Holacracy is probably not a clear management theory. It is really more an organizational system and tool for companies to meet their mission. Zappos is one of the most well-known companies adopting this system and it makes sense for them. Zappos has a history of adopting unconventional practices that work well for it. However, that is one company. Is holacracy a system that other companies can adopt successfully?

Might be better suited for small companies: This seems apparent since smaller organizations can act with agility and engage its employees more readily. There is less bureaucracy so a new system can be adopted and made part of the whole operation. Larger companies tend to have more institutional memory, the likelihood of disengaged workers and overlapping or duplicating systems in place.

It is a complicated system to learn: Despite a constitution that spells out how to organize and get the work done, it is not an easy read nor does it really define the terms well.

Management theories and models often don’t last: Holacracy could be a flash in a pan or even a model that only works in certain types of companies (think small, fast growing). It seems to depend on the workers being able to tolerate ambiguity while following a certain set of procedures at all times.

Buy in of the organization’s values: William Tincup expresses concerns that it could be more like a cult because you have to “hire to it, fire to it, live it…each and everyday. Bye bye values!”

Clarity of daily work and future direction of the organization: One of the areas holacracy is very strong is the delineation between the work on which each circle is focused and the strategic direction. Also the purpose of the organization is reinforced.

This is just the beginning

Holacracy is a new way of thinking about managment and it challenges one to consider how work and people are organized. It will be interesting to see over the next few years how Zappos performs once they complete the process of adopting this new system.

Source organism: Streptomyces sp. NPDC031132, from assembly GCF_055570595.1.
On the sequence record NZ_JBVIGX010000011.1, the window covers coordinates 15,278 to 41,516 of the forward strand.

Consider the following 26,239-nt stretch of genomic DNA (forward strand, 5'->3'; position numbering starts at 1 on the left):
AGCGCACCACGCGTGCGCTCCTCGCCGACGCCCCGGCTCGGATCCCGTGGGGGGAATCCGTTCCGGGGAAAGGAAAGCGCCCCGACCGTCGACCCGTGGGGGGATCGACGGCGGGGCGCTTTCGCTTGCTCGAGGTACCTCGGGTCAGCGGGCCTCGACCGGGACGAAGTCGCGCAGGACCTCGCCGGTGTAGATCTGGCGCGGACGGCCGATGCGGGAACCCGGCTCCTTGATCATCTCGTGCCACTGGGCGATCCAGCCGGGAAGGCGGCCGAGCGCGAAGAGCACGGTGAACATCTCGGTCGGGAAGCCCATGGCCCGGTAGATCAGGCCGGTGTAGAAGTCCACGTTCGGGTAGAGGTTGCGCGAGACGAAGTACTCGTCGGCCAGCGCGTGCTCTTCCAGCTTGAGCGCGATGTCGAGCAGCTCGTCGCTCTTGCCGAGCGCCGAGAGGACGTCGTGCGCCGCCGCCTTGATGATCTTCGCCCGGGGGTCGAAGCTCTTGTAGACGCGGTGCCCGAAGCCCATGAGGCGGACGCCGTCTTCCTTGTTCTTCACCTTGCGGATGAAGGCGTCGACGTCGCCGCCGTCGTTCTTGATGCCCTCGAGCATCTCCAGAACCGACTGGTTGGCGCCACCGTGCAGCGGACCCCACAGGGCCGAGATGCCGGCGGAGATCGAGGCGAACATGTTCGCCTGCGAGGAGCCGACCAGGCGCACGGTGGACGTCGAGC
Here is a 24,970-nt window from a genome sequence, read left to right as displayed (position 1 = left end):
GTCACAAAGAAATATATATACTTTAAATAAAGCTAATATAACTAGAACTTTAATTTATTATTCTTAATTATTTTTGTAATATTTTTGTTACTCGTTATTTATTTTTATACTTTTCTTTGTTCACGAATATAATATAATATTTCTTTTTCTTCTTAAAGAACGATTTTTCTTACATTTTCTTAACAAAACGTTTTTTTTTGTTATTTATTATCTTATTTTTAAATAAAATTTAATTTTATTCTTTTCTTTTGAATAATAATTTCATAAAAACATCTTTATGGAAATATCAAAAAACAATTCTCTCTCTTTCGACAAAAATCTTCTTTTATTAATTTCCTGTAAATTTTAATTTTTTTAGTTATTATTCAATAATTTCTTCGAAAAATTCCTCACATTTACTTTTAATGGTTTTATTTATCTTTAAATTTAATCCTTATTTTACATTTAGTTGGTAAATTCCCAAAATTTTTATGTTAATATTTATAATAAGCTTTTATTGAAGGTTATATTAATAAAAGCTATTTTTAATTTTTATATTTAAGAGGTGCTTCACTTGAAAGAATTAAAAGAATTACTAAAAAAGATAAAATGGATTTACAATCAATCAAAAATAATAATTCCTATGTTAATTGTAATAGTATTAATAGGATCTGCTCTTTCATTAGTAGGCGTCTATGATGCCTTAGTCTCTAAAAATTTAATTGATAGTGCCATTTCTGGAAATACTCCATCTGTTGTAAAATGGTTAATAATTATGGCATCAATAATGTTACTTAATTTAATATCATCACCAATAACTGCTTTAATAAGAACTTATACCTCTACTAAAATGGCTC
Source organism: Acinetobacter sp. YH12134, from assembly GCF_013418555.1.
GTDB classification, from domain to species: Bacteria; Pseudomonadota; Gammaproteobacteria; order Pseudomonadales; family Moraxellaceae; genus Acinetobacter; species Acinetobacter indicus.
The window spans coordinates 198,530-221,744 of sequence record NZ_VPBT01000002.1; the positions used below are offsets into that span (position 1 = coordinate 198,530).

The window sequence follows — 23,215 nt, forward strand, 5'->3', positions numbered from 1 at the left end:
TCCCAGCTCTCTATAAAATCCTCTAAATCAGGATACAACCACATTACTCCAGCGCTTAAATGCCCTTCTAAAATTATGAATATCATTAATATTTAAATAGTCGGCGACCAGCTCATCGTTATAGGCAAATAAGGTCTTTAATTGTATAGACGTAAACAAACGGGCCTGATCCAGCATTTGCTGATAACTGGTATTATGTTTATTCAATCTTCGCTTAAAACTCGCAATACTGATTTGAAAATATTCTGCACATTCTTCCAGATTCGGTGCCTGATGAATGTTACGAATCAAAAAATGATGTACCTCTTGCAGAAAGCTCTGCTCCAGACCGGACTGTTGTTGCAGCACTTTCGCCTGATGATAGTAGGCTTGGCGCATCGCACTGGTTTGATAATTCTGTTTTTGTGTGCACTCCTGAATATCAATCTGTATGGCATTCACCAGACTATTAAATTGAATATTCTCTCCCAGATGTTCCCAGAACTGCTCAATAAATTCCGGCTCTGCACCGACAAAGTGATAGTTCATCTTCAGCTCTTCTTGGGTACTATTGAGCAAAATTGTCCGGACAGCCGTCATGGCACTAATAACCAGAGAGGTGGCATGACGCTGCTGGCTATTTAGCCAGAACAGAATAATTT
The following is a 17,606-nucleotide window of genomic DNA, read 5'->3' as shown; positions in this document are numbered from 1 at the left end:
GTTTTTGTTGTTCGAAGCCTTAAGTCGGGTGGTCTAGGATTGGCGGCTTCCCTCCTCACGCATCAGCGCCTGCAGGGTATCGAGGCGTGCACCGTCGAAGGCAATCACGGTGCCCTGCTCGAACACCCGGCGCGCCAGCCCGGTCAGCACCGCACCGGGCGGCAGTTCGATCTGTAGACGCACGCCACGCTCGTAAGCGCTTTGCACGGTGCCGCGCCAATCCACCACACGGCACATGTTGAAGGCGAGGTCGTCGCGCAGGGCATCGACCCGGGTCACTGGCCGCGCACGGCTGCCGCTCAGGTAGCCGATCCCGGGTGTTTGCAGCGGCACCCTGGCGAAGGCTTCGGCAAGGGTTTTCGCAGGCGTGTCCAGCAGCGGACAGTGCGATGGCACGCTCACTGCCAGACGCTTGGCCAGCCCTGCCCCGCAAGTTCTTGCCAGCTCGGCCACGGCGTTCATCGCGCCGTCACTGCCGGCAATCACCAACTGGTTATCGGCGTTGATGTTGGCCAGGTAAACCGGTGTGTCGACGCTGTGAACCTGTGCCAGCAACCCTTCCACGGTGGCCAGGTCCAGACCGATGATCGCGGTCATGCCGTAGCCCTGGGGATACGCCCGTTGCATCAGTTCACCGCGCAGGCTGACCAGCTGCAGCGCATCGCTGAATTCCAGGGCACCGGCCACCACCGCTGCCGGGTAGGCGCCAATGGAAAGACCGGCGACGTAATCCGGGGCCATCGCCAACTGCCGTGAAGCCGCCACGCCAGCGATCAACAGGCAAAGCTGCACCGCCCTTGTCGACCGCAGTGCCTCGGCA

Are you familiar with holacracy? How do you see it operating in the real world? Add your thoughts and opinions to the Twitter chat, #KaizenBiz Friday, July 11, 2014 at 5pm GMT/12pm ET/9am PT.

What do you know about holacracy?

How could holacracy reduce the problem of disengaged workers?

Why would a Lead Link rather than a Manager be a more effective way to assign tasks and manage the work of the circle?

How do people design their careers in a holocratic organization?

Would you say that holacracy work work better in retail, tech companies, health care organizations or somewhere else?

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A Deeper Dive into What #SocialMedia Trends Mean: Innovation & Biz Disruption

Technology social media the internetI’m Cathy Larkin, @CathyWebSavvyPR, a part of the team that supports Kaizenbiz chat. This week on Kaizenbiz I’m hosting, while Elli, @3Keyscoach, is not available. We’ll take a dive into the deeper waters of social media trends. Bring your favorite or least favorite social media trend to discuss. But let’s not just make it a love/hate complaining fest, but take a look into the whys and how it affects larger issues, or how they affect your business or industry. Join us Friday April 5th, 2014, 5 pm GMT/12pm ET/9am on Twitter, follow the #Kaizenbiz hashtag.